Working together, we hope we can prevent another world war.

In order to succeed, we in our country have a big job ahead of us.

That is why the third thing we must do to meet the present danger is to step up our defense program.

We are expanding our Armed Forces very rapidly.

We are speeding up the production of military equipment for our Armed Forces and for our allies.

We have a large Navy. We have a powerful Air Force. We have units around which a strong Army can be built. But measured against the danger that confronts us, our forces are not adequate.

On June 25, when the Communists invaded- the Republic of Korea, we had less than 1 ½ million men and women in our Army, Navy, and Air Force. Today, the military strength has reached about 2 1/2 million. Our next step is to increase the number of men and women on active duty to nearly 3 1/2 million.

I have directed the Armed Forces to accomplish this as soon as possible. The Army and the Navy will be able to do this within a few months. It will take the Air Force somewhat longer. In addition to these men and women on active duty, we have about 2 million more in the National Guard and the Reserves who are subject to call.

As a part of the process of achieving a speedier buildup, the number of men to be called up under the Selective Service System has been raised, and two additional National Guard divisions are being ordered to active duty in January.

At the same time we will have a very rapid speedup in the production of military equipment. Within 1 year we will be turning out planes at five times the present rate of production. Within 1 year combat vehicles will be coming off the production line at four times today's rate. Within 1 year the rate of production of electronics equipment for defense will have multiplied 4 1/2 times.

These will not be weapons for our own Armed Forces alone. They will constitute an arsenal for the defense of freedom. Out of this arsenal we will be able to send weapons to other free nations, to add to what they can produce for their own defenses. And in this same arsenal we will provide a large reserve of weapons to equip additional units in our Armed Forces whenever that may be necessary.

Furthermore, while we are working toward these immediate goals in manpower and equipment, we will also expand our training and production facilities so as to make possible a very rapid expansion to full mobilization if that becomes necessary.

We can handle this production program, but it will require hard work.

It will require us to make a lot of changes in our ordinary ways of doing things.

And this brings me to the fourth big job. In order to build the military strength we need, we will have to expand our production greatly. We must also prevent inflation, and stabilize the cost of living.

If we are to make the weapons we need soon enough, we shall have to cut back on many lines of civilian production. But we cannot build up and maintain our armed might, and the industrial strength underlying it, simply by cutting back civilian production. We must produce more--more steel, more copper, more aluminum, more electric power, more food, more cotton, more of many other things.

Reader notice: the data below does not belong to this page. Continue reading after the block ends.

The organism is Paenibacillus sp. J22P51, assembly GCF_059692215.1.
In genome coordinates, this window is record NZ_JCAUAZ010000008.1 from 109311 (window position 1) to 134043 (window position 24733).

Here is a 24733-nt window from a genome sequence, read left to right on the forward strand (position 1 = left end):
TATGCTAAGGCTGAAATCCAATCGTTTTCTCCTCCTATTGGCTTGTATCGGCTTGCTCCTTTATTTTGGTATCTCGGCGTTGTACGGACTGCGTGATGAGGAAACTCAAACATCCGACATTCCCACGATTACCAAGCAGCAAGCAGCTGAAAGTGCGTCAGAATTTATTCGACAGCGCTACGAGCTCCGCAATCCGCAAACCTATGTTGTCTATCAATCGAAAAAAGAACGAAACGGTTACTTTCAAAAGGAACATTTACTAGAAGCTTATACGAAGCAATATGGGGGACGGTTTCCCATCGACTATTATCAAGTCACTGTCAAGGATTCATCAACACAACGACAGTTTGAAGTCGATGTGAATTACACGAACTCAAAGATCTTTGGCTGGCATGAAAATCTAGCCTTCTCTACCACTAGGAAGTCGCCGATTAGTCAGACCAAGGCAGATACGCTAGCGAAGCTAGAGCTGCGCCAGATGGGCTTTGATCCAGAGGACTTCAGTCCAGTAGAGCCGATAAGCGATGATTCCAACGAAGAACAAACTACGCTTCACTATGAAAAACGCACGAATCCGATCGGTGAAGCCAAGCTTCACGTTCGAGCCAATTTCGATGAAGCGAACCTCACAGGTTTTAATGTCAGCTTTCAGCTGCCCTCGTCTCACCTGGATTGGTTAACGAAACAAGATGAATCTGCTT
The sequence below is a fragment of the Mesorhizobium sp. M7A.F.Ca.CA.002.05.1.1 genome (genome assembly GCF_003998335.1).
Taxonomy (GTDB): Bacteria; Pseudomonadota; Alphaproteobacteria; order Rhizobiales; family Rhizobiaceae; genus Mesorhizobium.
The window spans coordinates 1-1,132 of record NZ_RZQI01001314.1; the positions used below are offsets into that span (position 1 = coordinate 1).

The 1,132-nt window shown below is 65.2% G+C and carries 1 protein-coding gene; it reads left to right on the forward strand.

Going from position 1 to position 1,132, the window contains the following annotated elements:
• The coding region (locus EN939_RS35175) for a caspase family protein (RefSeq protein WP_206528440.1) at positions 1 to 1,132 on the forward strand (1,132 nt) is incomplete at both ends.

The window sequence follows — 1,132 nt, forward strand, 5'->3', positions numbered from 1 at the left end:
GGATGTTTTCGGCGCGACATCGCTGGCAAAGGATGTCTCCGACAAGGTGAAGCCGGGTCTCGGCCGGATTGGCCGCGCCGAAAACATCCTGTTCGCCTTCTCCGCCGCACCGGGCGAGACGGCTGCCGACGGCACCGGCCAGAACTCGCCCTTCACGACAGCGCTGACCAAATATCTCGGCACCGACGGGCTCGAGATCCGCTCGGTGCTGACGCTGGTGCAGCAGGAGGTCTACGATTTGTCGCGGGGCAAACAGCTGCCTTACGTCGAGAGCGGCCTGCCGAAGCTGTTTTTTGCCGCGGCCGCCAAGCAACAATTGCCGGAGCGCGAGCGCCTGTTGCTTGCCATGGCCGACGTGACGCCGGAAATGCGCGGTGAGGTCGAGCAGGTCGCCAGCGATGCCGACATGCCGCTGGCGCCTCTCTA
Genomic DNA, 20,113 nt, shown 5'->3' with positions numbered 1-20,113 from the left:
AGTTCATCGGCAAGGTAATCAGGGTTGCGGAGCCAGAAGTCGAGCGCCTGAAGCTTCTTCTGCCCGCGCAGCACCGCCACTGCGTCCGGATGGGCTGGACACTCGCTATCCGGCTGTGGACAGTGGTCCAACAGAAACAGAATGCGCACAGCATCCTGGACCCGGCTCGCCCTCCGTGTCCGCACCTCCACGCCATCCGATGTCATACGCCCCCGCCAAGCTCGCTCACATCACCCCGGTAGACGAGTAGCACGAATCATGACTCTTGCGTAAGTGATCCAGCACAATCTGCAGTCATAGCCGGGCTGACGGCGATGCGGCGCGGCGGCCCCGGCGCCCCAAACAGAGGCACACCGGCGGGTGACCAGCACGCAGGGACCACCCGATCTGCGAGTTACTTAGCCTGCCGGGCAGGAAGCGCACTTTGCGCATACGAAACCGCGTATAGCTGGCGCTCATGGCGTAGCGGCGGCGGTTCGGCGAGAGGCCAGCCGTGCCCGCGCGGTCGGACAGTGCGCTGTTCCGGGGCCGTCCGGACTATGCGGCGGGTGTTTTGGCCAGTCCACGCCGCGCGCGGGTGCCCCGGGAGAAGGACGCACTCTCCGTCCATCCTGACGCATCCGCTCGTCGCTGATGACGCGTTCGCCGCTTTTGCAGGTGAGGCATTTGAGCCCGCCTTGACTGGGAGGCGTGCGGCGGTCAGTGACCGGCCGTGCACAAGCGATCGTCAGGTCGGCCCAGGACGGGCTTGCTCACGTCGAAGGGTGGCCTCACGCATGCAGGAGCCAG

We must set very high targets, and be willing to make an all-out effort to reach them. Workers will be called upon to work more hours. More women, and more young people and older workers, will be needed in our plants and factories. Farmers will have to set higher goals of production. Businessmen will have to put all their know-how to work to increase production.

A defense effort of the size we must now undertake will inevitably push up prices, unless we take positive action to hold them down.

We have already taken a number of steps in that direction. We have put restrictions on credit buying. We have increased taxes. And I hope that the Congress will enact an excess profits tax at this session. Still further taxes will be needed. We cannot escape paying the cost of our military program. The more we pay by taxes now, the better we can hold prices down. I have directed that recommendations be prepared, for early submission to the Congress, to put the increased cost of the defense as nearly as possible on a "pay-as-you-go" basis.

I have also instructed the Director of the Budget to reduce the nonmilitary expenditures in the new Federal budget to the minimum required to give effective support to the defense effort.

The measures I have just mentioned-credit control, higher taxes, and reduced nonmilitary expenditures--are essential. They are our primary defense against inflation, because they strike at the sources of inflation. But as we move into a greatly increased defense effort, we must also take direct measures to keep. prices in line.

The Government is starting at once to impose price controls upon a number of materials and products. These will be mainly items important to defense production and the cost of living.

In those fields where price control is imposed, the Government will also undertake to stabilize wages, as the law requires.

In the immediate future a series of control orders will be announced by the Economic Stabilization Agency.

In addition, the Agency will announce fair standards for prices and wages in those cases where mandatory controls are not imposed. I ask everyone concerned not to set prices and wages higher than these standards will allow. If these standards are violated, it will speed up the imposition of mandatory controls, including rollbacks where needed. The chiselers will not be allowed to get by.

As we move ahead with this mobilization effort, there will be increased need for central control over the many Government activities in this field. Accordingly, I am establishing an Office of Defense Mobilization. I am appointing Mr. Charles E. Wilson to be Director of this Office. Mr. Wilson is resigning as president of the General Electric Co. to take this job. In his new position, he will be responsible for directing all mobilization activities of the Government, including production, procurement, manpower, transportation, and economic stabilization.